That practice is understandable in light o fthe 200 to 400 percent rise in crime gun control ushered in, but it does complicate the job of determining results and cost of gun control. Continuing…

1973 marked both the 10 year Hollywood’s gun ban drive, the fifth year of Federal gun controls, and the peak yar for media reported homicides. That year the FBI reported 1919640 homicides, approximately a third less than the media reported total, by victims name and address.

1978 The tent year of Federal gun control saw the FBI report 1119,560 homicides, still substantial below the media coutn of murders.

The homicide and crime rates continued to remain at a very high level, with the FBI reporting 19560 murders in 1978.

1986 marked the 18th year ar of Federal gun controls, Assat weapons ban” campaign. The results were the same as every other gun control or ban ccampaign has had, soaring crime rates.

1988, the 20th year of Federal gun controls saw the FBI report 20,680 murders, with the numbers climbing dramatically.

1993 the 30th year of Hollywood’s still active gun ban drive, and the 8th year of the Assault weapons Ban campaign saw the FBI report a total of 24.530 homicides, and with substantial under reporting in some areas.

The passage of the “Assault Weapons Ban iin late 1993 canged America’s gun buying habits.

Instead of hunting or target guns, Americans began buying defensive weapons, such as handguns and shotguns. As a result, both violent crime and homicide rates declined dramatically until 1998, and more slowly until 2013, when a gun ban campaign began driving crime rates up. as thes chart below clearly show:

And once again we have a crime category rising and falling with an external factor, gun control. When gun control campaigns began in 1963 crime rose, and in 1993 when “Must Issu3e” gun control laws began to be seen, crime fell.

Not jsut some crimes, but all the ten major crime categories the FBI tracks. The chart below makes the 104th chart showing the violent crime and homicide rates in 60 States, one territory, and nationally.

These charts represent a total of 530 charts of American crime rates that rise and fall in lockstep Without giving consideration to other nation’s exactly similar experience with gun control, the probability of that pattern occurring by chance is a number that is outside human experience, 14.8*10^1054 or approximately equal to 1 subatomic particle in 150 quadrillion universes the mass of “ours.”

For all intents and purposes, the probability that this patter of crime rising and falling in lockstep with gun control laws is infinitely small.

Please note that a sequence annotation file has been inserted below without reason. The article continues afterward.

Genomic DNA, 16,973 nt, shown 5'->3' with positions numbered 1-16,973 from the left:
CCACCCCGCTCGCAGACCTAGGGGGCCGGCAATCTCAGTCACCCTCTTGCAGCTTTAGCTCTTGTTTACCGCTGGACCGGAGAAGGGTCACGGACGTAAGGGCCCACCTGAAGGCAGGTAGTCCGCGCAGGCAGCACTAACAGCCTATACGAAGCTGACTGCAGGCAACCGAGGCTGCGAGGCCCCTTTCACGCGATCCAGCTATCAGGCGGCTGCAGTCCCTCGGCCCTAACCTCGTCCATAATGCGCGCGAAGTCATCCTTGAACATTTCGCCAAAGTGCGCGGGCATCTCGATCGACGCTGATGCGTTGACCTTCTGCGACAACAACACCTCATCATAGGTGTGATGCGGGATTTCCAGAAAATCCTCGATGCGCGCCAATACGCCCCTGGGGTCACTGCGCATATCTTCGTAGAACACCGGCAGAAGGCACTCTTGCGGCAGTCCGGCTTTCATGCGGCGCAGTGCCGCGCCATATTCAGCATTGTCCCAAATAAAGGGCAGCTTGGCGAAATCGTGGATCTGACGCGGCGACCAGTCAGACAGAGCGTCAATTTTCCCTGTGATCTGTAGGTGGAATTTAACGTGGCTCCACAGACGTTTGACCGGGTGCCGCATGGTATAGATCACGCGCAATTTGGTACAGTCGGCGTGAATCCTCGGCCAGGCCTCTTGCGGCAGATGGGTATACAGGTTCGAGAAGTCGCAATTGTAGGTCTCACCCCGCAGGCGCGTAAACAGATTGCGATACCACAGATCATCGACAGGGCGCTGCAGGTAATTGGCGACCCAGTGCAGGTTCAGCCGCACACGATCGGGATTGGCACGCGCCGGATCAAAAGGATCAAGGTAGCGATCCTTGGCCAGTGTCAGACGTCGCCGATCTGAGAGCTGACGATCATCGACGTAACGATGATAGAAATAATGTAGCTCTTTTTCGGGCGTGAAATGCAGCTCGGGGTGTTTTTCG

And with that it is time to turn to the number iplied in the title of this post, the cost of gun control.

For reasons involving the purchasing power of a dollar, and of the lack of date from even one century ago, I will confine the cost estimate to the years after the inception of the entertainment industry’s mail order gun ban, nominally 1 January 1964. With those caveats, I msut add that there are costs that cannot be estimated.

The cost to a child who has lost a parent, the cost of widow, or widower, hood. The price of loneliness, and the cost of seriously warping our society, to name just a few.

Pegging the cost of every extra homicide at the price of a wrongful death settlement, $2,200,000, plus the estimated cost of permanent disability, medical care, lost wages, lost productivity, the additional cost of theft and destruction of property, and the additional cost of law enforcement, incarceration, and “corrections<" including parole and probation adds up to a conservative $4,397,000,000,000 from 1 January 1963 to 31 December, 2015. And that price is rising aat a rate of 396,000,000,000 dollars a year, or $1,250 per American, $150 for every American adult, or $3,300 for every American family. And that enormous sum is also rising every year. Clearly, while America is a wealthy country, we cannot affort that enormous annual cost for laws that only drive crime rates higher. It is well past time for Congress to preempt all local and State restrictions on gun ownership, possession, and carry, and limit gun laws to those that can be shown to make people safer and reduce crime. It is equally clear that Congress should impose a reasonable personal penalty proportional to the gravity of the offense for those who seek to chart new laws to evade preemption or to enforce preempted gun laws, beginning at $100,000 a day. And they should make that the first item of business after taxes and the budget are resolved. Strabger

About Stranger

A collaborative effort, Extranos Alley is primarily concerned with providing up to date data on the relationships between privately woned firearms and crime, violence, and politics. The site is maintained by nine volunteers who have given up their identity that the work here may be considered without regard to the individual data. The contributors are a diverse group, ranging from a retired physicist to a board certified psychologist.